When the retransmission timer expires, do the following:

    (5.4) Retransmit the earliest segment that has not been acknowledged
          by the TCP receiver.

    (5.5) The host MUST set RTO <- RTO * 2 ("back off the timer").  The
          maximum value discussed in (2.5) above may be used to provide an
          upper bound to this doubling operation.

    (5.6) Start the retransmission timer, such that it expires after RTO
          seconds (for the value of RTO after the doubling operation
          outlined in 5.5).

    Note that after retransmitting, once a new RTT measurement is
    obtained (which can only happen when new data has been sent and
    acknowledged), the computations outlined in section 2 are performed,
    including the computation of RTO, which may result in "collapsing"
    RTO back down after it has been subject to exponential backoff
    (rule 5.5).

    Note that a TCP implementation MAY clear SRTT and RTTVAR after
    backing off the timer multiple times as it is likely that the
    current SRTT and RTTVAR are bogus in this situation.  Once SRTT and
    RTTVAR are cleared they should be initialized with the next RTT
    sample taken per (2.2) rather than using (2.3).

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6   Security Considerations

    This document requires a TCP to wait for a given interval before
    retransmitting an unacknowledged segment.  An attacker could cause a
    TCP sender to compute a large value of RTO by adding delay to a
    timed packet's latency, or that of its acknowledgment.  However,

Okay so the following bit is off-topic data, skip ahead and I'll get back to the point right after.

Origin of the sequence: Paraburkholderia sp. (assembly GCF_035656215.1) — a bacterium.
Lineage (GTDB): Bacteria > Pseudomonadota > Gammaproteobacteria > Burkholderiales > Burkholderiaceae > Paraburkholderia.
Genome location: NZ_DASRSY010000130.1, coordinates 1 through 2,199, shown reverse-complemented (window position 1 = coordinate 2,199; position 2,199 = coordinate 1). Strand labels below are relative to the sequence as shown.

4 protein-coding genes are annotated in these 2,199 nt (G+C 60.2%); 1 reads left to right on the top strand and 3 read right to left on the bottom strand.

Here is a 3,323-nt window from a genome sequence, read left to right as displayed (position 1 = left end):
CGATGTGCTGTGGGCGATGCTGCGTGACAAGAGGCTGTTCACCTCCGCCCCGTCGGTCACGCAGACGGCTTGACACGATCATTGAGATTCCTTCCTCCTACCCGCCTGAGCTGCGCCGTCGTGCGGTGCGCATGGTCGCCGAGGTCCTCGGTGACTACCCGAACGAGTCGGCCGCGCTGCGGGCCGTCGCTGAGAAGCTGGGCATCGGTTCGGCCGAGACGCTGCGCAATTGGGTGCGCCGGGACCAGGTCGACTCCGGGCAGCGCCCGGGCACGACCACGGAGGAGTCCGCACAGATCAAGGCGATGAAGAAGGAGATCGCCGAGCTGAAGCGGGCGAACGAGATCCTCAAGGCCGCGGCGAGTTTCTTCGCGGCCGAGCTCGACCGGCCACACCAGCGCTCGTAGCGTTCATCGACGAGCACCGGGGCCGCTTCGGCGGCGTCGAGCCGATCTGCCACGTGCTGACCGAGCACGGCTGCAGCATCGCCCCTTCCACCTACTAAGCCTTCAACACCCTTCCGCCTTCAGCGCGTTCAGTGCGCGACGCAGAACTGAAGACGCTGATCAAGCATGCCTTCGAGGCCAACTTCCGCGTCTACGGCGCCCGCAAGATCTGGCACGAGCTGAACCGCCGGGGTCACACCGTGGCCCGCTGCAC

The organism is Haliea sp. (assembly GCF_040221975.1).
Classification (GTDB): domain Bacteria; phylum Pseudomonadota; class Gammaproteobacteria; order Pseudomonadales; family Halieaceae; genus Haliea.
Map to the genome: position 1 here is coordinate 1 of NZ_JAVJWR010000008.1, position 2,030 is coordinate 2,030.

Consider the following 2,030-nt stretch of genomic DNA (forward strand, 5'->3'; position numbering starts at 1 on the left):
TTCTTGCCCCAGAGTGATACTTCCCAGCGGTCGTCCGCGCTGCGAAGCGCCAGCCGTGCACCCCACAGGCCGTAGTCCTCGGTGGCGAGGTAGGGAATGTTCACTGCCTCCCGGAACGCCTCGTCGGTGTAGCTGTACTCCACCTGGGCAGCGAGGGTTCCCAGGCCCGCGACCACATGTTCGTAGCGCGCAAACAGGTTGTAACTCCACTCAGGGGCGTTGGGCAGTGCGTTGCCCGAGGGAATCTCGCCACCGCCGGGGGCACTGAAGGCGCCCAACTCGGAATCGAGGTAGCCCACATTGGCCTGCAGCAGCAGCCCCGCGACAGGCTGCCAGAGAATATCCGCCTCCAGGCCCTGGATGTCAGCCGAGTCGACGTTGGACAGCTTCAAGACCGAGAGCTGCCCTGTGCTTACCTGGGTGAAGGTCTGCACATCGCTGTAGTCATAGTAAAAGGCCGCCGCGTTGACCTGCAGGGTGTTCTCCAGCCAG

the ability to add delay to a packet's latency often coincides with
    the ability to cause the packet to be lost, so it is difficult to
    see what an attacker might gain from such an attack that could cause
    more damage than simply discarding some of the TCP connection's

    The Internet to a considerable degree relies on the correct
    implementation of the RTO algorithm (as well as those described in
    RFC 2581) in order to preserve network stability and avoid
    congestion collapse.  An attacker could cause TCP endpoints to
    respond more aggressively in the face of congestion by forging
    acknowledgments for segments before the receiver has actually
    received the data, thus lowering RTO to an unsafe value.  But to do
    so requires spoofing the acknowledgments correctly, which is
    difficult unless the attacker can monitor traffic along the path
    between the sender and the receiver.  In addition, even if the
    attacker can cause the sender's RTO to reach too small a value, it
    appears the attacker cannot leverage this into much of an attack
    (compared to the other damage they can do if they can spoof packets
    belonging to the connection), since the sending TCP will still back
    off its timer in the face of an incorrectly transmitted packet's
    loss due to actual congestion.


    The RTO algorithm described in this memo was originated by Van
    Jacobson in [Jac88].


    [AP99] Allman, M. and V. Paxson, "On Estimating End-to-End Network
        Path Properties", SIGCOMM 99.

    [APS99] Allman, M., V. Paxson and W. R. Stevens, "TCP Congestion
        Control", RFC 2581, April 1999.

    [Bra89] Braden, R., "Requirements for Internet Hosts --
        Communication Layers", STD 3, RFC 1122, October 1989.

    [Bra97]  Bradner, S., "Key words for use in RFCs to Indicate
        Requirement Levels", BCP 14, RFC 2119, March 1997.

    [Jac88] Jacobson, V., "Congestion Avoidance and Control", Computer
        Communication Review, vol. 18, no. 4, pp. 314-329, Aug.  1988.

    [JK88] Jacobson, V. and M. Karels, "Congestion Avoidance and

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    [KP87] Karn, P. and C. Partridge, "Improving Round-Trip Time
        Estimates in Reliable Transport Protocols", SIGCOMM 87.

    [Pos81] Postel, J., "Transmission Control Protocol", STD 7, RFC 793,
        September 1981.

Author's Addresses:

    Vern Paxson
    1947 Center Street
    Suite 600
    Berkeley, CA 94704-1198
    Phone: 510-642-4274 x302
    Fax: 510-643-7684

    Mark Allman
    NASA Glenn Research Center/BBN Technologies
    Lewis Field
    21000 Brookpark Rd.  MS 54-2
    Cleveland, OH  44135
    Phone: 216-433-6586
    Fax: 216-433-8705